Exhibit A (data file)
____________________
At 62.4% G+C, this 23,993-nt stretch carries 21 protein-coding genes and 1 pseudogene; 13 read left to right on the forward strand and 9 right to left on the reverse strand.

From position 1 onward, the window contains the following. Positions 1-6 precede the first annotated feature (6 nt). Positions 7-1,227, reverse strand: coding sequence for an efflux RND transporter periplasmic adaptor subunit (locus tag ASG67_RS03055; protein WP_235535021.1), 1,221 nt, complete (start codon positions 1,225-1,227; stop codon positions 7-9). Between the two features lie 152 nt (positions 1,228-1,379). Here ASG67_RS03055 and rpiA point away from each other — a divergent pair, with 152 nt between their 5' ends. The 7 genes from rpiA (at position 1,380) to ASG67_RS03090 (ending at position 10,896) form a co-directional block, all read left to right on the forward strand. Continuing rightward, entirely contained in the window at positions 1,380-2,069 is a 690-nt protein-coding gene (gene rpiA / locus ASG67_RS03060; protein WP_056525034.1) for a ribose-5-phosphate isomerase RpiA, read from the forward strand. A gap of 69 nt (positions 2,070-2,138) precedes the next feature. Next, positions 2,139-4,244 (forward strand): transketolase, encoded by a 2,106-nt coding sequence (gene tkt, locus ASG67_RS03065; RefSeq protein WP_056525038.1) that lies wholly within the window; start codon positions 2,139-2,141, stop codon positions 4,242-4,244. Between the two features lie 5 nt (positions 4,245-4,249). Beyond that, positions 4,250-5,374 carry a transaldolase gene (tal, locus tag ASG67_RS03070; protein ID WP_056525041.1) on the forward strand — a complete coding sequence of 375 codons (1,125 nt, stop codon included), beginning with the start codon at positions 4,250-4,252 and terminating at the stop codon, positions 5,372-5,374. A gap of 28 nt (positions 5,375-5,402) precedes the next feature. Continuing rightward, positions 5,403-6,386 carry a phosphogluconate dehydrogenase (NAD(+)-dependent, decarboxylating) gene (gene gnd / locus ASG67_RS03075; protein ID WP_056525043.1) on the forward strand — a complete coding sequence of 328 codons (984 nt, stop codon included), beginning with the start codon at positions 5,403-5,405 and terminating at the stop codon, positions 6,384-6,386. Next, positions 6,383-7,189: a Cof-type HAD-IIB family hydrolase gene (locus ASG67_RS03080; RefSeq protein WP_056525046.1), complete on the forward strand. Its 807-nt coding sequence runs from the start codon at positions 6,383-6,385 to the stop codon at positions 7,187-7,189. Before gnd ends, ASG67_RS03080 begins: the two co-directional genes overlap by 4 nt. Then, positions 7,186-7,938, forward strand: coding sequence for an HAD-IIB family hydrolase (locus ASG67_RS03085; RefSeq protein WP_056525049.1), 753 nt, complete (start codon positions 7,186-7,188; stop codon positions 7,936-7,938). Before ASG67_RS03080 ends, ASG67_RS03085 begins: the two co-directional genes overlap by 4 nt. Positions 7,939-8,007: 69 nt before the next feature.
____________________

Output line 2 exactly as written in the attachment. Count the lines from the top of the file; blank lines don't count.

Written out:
From position 1 onward, the window contains the following. Positions 1-6 precede the first annotated feature (6 nt). Positions 7-1,227, reverse strand: coding sequence for an efflux RND transporter periplasmic adaptor subunit (locus tag ASG67_RS03055; protein WP_235535021.1), 1,221 nt, complete (start codon positions 1,225-1,227; stop codon positions 7-9). Between the two features lie 152 nt (positions 1,228-1,379). Here ASG67_RS03055 and rpiA point away from each other — a divergent pair, with 152 nt between their 5' ends. The 7 genes from rpiA (at position 1,380) to ASG67_RS03090 (ending at position 10,896) form a co-directional block, all read left to right on the forward strand. Continuing rightward, entirely contained in the window at positions 1,380-2,069 is a 690-nt protein-coding gene (gene rpiA / locus ASG67_RS03060; protein WP_056525034.1) for a ribose-5-phosphate isomerase RpiA, read from the forward strand. A gap of 69 nt (positions 2,070-2,138) precedes the next feature. Next, positions 2,139-4,244 (forward strand): transketolase, encoded by a 2,106-nt coding sequence (gene tkt, locus ASG67_RS03065; RefSeq protein WP_056525038.1) that lies wholly within the window; start codon positions 2,139-2,141, stop codon positions 4,242-4,244. Between the two features lie 5 nt (positions 4,245-4,249). Beyond that, positions 4,250-5,374 carry a transaldolase gene (tal, locus tag ASG67_RS03070; protein ID WP_056525041.1) on the forward strand — a complete coding sequence of 375 codons (1,125 nt, stop codon included), beginning with the start codon at positions 4,250-4,252 and terminating at the stop codon, positions 5,372-5,374. A gap of 28 nt (positions 5,375-5,402) precedes the next feature. Continuing rightward, positions 5,403-6,386 carry a phosphogluconate dehydrogenase (NAD(+)-dependent, decarboxylating) gene (gene gnd / locus ASG67_RS03075; protein ID WP_056525043.1) on the forward strand — a complete coding sequence of 328 codons (984 nt, stop codon included), beginning with the start codon at positions 5,403-5,405 and terminating at the stop codon, positions 6,384-6,386. Next, positions 6,383-7,189: a Cof-type HAD-IIB family hydrolase gene (locus ASG67_RS03080; RefSeq protein WP_056525046.1), complete on the forward strand. Its 807-nt coding sequence runs from the start codon at positions 6,383-6,385 to the stop codon at positions 7,187-7,189. Before gnd ends, ASG67_RS03080 begins: the two co-directional genes overlap by 4 nt. Then, positions 7,186-7,938, forward strand: coding sequence for an HAD-IIB family hydrolase (locus ASG67_RS03085; RefSeq protein WP_056525049.1), 753 nt, complete (start codon positions 7,186-7,188; stop codon positions 7,936-7,938). Before ASG67_RS03080 ends, ASG67_RS03085 begins: the two co-directional genes overlap by 4 nt. Positions 7,939-8,007: 69 nt before the next feature.